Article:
verses 12-19 These verses, at least in part, constitute an apostolic commission for the last pruning the vineyard in the latter days. Note the similarities of these verses to Matthew 10:7-15 and Mark 16:15-18. These verses are directed primarily to Oliver Cowdery and Joseph Smith both of whom have apostolic authority (see the commentary for verse 14). Though they are intended for those with apostolic office, certainly those with other priesthood callings might also find sound counsel in these verses.

12 And at all times, and in all places, he shall open his mouth and declare my gospel as with the voice of a trump, both day and night. And I will give unto him strength such as is not known among men.

verse 12 “declare my gospel as with the voice of a trump”As Moses led the doubting Israelites through forty years of wanderings in the wilderness, an interesting means of communication was developed. A trumpet was sounded that could be heard throughout the entire camp (Leviticus 25:9). This trump was loud and was the alarm that roused Israel and called her to action in times of war and danger (Numbers 10:9; Ezekiel 33:3) and in times of jubilee and celebration (Leviticus 25:9). The Lord has used the symbol of sounding the trump as a signal of the restoration of gospel truths. It is a voice of gladness and a voice of warning. Its message to the righteous is one of celebration and gladness, but to the wicked it is a terrible trump of warning, alerting them to the perils that await the unrepentant. The message of the Doctrine and Covenants is that the warning trump will warn the camp (the world) one last time. It is not merely the Lord’s wish that the voice of warning be sounded to the world. It is his divine command. The voice of warning is delivered to the saints in scripture, then the Lord commands that the saints deliver the warning to all the world.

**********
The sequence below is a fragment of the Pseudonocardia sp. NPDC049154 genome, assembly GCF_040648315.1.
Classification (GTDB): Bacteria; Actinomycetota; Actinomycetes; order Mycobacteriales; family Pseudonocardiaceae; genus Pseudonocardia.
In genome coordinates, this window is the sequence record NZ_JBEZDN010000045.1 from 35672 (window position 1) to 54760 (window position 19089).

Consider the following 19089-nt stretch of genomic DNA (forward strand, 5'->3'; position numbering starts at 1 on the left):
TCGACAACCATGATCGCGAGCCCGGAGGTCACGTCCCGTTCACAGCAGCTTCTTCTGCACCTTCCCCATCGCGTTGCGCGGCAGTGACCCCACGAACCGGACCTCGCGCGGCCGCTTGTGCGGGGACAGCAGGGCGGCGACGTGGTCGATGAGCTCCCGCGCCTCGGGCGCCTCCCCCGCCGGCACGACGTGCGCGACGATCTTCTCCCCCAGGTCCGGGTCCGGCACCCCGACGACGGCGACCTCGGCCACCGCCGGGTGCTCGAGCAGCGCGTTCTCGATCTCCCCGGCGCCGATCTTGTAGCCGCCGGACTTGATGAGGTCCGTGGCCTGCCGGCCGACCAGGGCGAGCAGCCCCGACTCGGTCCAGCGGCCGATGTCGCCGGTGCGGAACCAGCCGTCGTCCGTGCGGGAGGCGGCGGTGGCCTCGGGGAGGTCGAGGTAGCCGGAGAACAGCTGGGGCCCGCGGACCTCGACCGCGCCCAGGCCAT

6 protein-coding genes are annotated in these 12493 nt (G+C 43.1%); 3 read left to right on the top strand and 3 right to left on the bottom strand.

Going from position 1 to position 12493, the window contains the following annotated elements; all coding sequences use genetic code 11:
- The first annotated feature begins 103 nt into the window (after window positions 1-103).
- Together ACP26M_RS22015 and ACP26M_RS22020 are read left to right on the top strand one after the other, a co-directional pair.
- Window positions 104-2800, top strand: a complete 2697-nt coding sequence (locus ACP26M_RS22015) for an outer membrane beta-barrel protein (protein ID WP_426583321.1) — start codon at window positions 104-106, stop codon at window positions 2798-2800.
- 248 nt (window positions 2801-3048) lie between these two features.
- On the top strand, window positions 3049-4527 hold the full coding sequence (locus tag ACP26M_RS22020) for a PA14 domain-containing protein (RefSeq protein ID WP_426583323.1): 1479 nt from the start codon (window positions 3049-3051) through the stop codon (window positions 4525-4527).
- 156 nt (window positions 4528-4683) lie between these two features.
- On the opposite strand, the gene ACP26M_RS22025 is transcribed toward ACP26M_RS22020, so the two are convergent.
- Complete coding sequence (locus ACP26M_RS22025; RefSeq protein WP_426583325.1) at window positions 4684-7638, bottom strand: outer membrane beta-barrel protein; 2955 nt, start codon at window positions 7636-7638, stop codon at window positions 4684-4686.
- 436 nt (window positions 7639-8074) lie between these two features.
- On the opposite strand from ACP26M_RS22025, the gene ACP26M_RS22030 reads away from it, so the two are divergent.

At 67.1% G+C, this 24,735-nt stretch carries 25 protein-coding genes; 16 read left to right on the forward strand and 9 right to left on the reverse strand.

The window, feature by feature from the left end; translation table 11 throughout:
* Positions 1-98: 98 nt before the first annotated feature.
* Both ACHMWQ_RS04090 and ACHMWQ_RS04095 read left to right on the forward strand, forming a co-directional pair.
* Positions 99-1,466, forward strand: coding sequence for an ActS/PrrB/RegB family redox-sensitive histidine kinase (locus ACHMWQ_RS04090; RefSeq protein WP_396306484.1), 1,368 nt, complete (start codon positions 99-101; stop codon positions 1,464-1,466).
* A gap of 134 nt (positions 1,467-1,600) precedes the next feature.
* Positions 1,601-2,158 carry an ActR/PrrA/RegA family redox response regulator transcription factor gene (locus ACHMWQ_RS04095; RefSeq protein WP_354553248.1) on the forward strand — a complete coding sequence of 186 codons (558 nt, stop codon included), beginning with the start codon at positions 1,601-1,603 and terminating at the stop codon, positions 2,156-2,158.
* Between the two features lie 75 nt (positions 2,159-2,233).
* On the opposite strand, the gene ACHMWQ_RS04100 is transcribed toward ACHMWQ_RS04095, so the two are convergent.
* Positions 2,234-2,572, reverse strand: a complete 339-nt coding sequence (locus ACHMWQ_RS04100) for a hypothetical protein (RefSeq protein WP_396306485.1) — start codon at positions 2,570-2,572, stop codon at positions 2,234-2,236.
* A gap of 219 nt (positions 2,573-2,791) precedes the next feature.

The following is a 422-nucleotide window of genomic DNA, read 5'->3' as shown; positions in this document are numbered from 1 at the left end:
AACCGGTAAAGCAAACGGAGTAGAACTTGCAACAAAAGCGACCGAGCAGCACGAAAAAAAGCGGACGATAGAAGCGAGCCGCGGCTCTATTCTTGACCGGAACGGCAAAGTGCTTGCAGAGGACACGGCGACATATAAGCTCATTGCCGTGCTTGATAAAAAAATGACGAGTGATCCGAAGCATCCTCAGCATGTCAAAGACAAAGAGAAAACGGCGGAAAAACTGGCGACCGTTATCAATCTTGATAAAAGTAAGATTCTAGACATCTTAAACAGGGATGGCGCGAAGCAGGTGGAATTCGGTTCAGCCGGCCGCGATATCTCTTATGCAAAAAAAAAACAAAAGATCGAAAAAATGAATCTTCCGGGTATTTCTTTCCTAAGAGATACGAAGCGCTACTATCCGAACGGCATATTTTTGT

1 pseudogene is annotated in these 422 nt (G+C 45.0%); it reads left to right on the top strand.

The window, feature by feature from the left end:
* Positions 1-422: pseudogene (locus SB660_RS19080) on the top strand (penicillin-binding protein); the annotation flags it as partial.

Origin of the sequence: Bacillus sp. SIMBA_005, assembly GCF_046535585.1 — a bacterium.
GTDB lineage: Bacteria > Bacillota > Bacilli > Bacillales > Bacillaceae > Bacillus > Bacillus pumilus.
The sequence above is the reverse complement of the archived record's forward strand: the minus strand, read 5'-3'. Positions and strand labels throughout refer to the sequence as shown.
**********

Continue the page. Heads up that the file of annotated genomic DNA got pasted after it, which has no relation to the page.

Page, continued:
13 Require not miracles, except I shall command you, except casting out devils, healing the sick, and against poisonous serpents, and against deadly poisons;